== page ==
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Patriot Games

How one foreigner learned to stop worrying and love America



The Age of Irony and Cynicism is upon us. Sarcasm is the only form of humor, and liking, let alone loving, anything is a social disgrace. Self-loathing is the name of the game: History lies, deconstruction rules, and America sucks. Buy Nike and you’re not socially conscious; eat McDonald’s and you’re not health conscious; listen to country music and you’re not at all conscious. Any American who does anything with the flag other than burn it is a dimwit who’s been hoodwinked by the system.

All this makes the opening line of America Reborn’s “Introduction” that much more appallingly beautiful: “I suspect that this book began unconsciously as a love letter to America from a foreigner who sees it both as a second home and as an inspiration.” We could only buy this sincerity from a foreigner.

Martin Walker, a British journalist, historian, and Clinton biographer, is the foreigner selling the idea that America has produced in the 20th century a society that is positively shaping the global community of which it is a part. It is fallible, for sure. It is arrogant, and it is stubborn. But it is also a force that has started to turn around the world’s insipid racism, sexism, and economic inequality.

The telling of this story of America’s progress and rise to pre-emincy in the 20th-century is not easy structurally. How exactly does one tell the hundred-year story of the most influential country in the world succinctly and sensibly? It is not an easy task, but Walker has found a form to match his vision of America: the essence of a country composed of such a variety of people, thoughts, and influences can only be observed in the example of the individual. And so it is that some of the more remarkable Americans of the 20th-century have found their way into the pages of Walker’s “love letter.” They serve to illustrate how the unique social environment of America, with its deep-seated democratic ideals, became the breeding ground for such revolutionary ideals as would come to influence the day-to-day lives of people around the world. In a time when women didn’t have the right to vote, Emma Goldman became a leading advocate for free speech and a functional utopian government. Henry Ford believed in workers’ rights enough that he imposed a minimum standard of living wage by which his employees could one day afford a car of their own. Duke Ellington bridged racial and cultural barriers to become the most well-rounded, and possibly the most gifted, American composer ever.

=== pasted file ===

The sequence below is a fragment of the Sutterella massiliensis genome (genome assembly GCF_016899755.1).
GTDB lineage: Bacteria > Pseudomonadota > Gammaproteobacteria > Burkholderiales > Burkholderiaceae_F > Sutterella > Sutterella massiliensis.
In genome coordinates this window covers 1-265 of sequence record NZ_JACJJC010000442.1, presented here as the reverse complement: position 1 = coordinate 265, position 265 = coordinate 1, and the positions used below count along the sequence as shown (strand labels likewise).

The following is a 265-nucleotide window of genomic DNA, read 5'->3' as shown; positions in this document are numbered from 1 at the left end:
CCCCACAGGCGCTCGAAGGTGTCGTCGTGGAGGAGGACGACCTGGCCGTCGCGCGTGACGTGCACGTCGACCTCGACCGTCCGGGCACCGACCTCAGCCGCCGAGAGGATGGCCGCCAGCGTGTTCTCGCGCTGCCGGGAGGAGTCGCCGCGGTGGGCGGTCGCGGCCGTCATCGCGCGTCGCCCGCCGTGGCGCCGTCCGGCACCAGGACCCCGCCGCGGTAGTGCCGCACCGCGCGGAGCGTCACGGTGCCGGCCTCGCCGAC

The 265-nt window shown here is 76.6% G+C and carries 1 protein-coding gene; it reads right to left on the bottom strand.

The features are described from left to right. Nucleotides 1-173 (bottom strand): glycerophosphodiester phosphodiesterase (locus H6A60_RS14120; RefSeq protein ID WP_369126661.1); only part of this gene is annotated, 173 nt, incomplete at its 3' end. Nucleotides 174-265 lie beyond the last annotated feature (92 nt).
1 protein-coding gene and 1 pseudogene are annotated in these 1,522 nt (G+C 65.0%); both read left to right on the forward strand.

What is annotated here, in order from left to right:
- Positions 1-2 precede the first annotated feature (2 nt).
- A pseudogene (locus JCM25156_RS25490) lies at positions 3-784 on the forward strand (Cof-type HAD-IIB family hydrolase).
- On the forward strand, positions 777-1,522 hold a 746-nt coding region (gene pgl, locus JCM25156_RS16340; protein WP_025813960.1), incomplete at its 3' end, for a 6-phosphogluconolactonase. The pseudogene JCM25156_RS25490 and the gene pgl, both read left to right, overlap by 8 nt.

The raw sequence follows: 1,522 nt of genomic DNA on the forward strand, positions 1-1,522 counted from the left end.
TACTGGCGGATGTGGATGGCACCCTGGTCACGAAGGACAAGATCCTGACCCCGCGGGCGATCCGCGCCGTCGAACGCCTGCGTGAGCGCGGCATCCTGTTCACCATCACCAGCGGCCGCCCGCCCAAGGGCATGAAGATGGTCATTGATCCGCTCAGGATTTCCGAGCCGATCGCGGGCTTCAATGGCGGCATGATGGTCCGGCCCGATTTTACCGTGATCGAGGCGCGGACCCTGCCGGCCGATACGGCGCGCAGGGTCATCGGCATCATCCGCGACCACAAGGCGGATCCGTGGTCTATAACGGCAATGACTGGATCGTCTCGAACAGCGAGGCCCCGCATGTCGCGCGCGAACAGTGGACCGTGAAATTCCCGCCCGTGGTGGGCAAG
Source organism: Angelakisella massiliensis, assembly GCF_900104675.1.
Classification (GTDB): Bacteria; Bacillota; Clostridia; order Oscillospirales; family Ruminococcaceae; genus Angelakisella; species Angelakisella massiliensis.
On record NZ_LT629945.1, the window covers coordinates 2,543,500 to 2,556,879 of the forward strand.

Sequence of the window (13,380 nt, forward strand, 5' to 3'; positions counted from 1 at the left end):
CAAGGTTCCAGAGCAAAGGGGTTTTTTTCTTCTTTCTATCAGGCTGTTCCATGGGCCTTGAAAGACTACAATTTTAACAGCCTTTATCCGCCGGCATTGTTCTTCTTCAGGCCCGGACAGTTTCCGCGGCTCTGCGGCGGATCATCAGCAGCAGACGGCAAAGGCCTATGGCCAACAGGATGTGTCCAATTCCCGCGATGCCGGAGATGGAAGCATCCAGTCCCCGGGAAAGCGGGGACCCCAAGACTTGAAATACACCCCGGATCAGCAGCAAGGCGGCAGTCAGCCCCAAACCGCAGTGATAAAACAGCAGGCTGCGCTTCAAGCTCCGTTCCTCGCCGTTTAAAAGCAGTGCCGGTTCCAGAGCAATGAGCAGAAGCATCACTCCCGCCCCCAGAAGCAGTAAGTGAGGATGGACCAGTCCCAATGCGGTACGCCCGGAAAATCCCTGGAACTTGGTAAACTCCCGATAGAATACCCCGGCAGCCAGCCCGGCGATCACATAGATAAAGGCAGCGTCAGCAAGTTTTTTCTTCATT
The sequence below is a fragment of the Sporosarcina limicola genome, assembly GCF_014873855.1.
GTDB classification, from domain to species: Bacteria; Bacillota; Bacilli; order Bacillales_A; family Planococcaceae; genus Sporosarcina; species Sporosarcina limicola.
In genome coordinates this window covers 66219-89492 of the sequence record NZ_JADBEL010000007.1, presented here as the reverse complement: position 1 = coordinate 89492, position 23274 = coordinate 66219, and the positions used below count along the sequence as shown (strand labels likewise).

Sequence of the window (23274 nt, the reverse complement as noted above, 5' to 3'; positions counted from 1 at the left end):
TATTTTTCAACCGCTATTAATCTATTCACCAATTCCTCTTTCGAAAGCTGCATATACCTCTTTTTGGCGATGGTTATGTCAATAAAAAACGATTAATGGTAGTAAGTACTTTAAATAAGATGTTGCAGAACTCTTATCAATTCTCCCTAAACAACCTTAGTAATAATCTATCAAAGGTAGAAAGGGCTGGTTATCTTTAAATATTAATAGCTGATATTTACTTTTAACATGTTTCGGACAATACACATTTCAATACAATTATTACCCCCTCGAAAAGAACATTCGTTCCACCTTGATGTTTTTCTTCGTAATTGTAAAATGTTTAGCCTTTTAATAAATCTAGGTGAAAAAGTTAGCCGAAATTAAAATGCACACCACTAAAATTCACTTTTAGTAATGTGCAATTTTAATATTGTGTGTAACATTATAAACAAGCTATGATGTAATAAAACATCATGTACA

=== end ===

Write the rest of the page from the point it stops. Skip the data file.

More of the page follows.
In theory, this format of a mosaic of individual biographies is idyllic; in practice it leaves nothing but the desire for more. More biographical information, more societal context, more diversification of the profiled individuals. One of these is perhaps possible, but not even two could fit wholly together in something less than encyclopedic length. Because of this, and despite the unusually entertaining and lively prose of Walker’s historical text, the excitement he builds nearly goes to waste when one person’s story ends and another begins, the historical and ideological threads barely holding on.

But as with America’s hubristic stubbornness that nonetheless allows it to bolster the economies of western Europe, and slowly, eastern Europe, there is an upside to this format. In a short and enjoyable book, Walker introduces even the least historically minded citizen to 26 men and women who shaped a chaotic time at the turn-of-the-20th-century into the mostly prosperous, mostly stable, mostly good America of today. With these 26 individuals come 26 jumping-off points for further research and interest, 26 reasons to pick up America Reborn at the turn-of-the-21st-century and begin the cleansing process of replacing America’s jaded self-image with a feeling of opportunity rather than irony.

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